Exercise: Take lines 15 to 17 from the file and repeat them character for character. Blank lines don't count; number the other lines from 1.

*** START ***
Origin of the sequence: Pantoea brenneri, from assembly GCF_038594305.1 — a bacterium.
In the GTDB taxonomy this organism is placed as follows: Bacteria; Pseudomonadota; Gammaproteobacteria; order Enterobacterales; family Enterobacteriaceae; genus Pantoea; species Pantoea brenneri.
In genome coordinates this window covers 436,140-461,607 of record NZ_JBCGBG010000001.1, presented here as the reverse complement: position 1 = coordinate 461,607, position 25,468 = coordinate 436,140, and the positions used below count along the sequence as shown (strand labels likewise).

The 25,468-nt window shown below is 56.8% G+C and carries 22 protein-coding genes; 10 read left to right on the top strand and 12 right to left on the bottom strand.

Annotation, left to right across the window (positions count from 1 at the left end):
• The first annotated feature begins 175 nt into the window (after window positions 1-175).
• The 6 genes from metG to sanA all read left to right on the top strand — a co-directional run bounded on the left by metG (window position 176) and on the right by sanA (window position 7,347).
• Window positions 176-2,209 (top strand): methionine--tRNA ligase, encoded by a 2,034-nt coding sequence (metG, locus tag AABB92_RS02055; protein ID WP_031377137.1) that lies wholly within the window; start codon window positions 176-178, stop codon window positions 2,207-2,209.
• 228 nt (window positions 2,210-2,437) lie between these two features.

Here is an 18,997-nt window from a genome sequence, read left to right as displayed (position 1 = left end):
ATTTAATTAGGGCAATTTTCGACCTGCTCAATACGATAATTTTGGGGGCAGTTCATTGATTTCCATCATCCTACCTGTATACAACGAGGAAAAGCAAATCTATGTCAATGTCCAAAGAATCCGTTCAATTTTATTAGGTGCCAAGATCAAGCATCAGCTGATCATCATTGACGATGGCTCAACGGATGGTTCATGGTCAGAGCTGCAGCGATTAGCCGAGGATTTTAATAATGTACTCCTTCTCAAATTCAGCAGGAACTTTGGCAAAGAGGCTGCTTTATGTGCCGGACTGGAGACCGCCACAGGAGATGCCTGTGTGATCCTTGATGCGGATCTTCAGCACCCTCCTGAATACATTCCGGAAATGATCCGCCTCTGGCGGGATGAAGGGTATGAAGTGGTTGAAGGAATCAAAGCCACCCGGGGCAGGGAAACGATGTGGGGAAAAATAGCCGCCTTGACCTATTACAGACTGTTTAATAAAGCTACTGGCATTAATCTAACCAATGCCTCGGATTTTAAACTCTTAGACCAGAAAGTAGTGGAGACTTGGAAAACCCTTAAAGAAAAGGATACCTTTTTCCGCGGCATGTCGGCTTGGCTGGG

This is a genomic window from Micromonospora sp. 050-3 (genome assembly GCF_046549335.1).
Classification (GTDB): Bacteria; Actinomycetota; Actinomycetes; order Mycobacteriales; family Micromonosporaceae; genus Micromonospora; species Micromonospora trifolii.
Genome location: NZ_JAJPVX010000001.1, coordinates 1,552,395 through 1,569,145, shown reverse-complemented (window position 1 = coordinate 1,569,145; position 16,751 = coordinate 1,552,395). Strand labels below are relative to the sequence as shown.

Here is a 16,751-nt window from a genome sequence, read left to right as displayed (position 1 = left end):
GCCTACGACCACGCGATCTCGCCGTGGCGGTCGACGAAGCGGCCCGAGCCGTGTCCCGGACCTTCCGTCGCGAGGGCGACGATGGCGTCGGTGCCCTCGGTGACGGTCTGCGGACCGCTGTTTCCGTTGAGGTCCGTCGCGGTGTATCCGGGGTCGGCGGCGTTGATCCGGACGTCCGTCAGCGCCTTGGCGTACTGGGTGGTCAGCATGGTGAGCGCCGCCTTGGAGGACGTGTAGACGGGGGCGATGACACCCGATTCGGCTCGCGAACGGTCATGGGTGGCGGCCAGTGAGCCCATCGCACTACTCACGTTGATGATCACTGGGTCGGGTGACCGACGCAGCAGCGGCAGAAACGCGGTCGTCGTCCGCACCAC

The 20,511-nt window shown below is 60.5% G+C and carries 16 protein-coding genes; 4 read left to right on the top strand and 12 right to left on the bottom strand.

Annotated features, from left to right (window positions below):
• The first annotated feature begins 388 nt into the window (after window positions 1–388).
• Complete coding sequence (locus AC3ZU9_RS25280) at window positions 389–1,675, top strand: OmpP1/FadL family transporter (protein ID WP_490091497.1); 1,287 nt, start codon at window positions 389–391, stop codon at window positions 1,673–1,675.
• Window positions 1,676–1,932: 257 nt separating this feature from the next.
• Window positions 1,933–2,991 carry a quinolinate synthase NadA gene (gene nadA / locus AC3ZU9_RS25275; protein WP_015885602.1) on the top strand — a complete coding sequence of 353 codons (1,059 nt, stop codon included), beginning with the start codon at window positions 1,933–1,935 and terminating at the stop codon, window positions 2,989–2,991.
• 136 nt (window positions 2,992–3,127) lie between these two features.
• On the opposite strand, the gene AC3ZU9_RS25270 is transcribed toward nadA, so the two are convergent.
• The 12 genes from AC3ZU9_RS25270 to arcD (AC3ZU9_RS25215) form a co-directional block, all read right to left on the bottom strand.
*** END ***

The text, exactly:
Here is a 16,751-nt window from a genome sequence, read left to right as displayed (position 1 = left end):
GCCTACGACCACGCGATCTCGCCGTGGCGGTCGACGAAGCGGCCCGAGCCGTGTCCCGGACCTTCCGTCGCGAGGGCGACGATGGCGTCGGTGCCCTCGGTGACGGTCTGCGGACCGCTGTTTCCGTTGAGGTCCGTCGCGGTGTATCCGGGGTCGGCGGCGTTGATCCGGACGTCCGTCAGCGCCTTGGCGTACTGGGTGGTCAGCATGGTGAGCGCCGCCTTGGAGGACGTGTAGACGGGGGCGATGACACCCGATTCGGCTCGCGAACGGTCATGGGTGGCGGCCAGTGAGCCCATCGCACTACTCACGTTGATGATCACTGGGTCGGGTGACCGACGCAGCAGCGGCAGAAACGCGGTCGTCGTCCGCACCAC

The 20,511-nt window shown below is 60.5% G+C and carries 16 protein-coding genes; 4 read left to right on the top strand and 12 right to left on the bottom strand.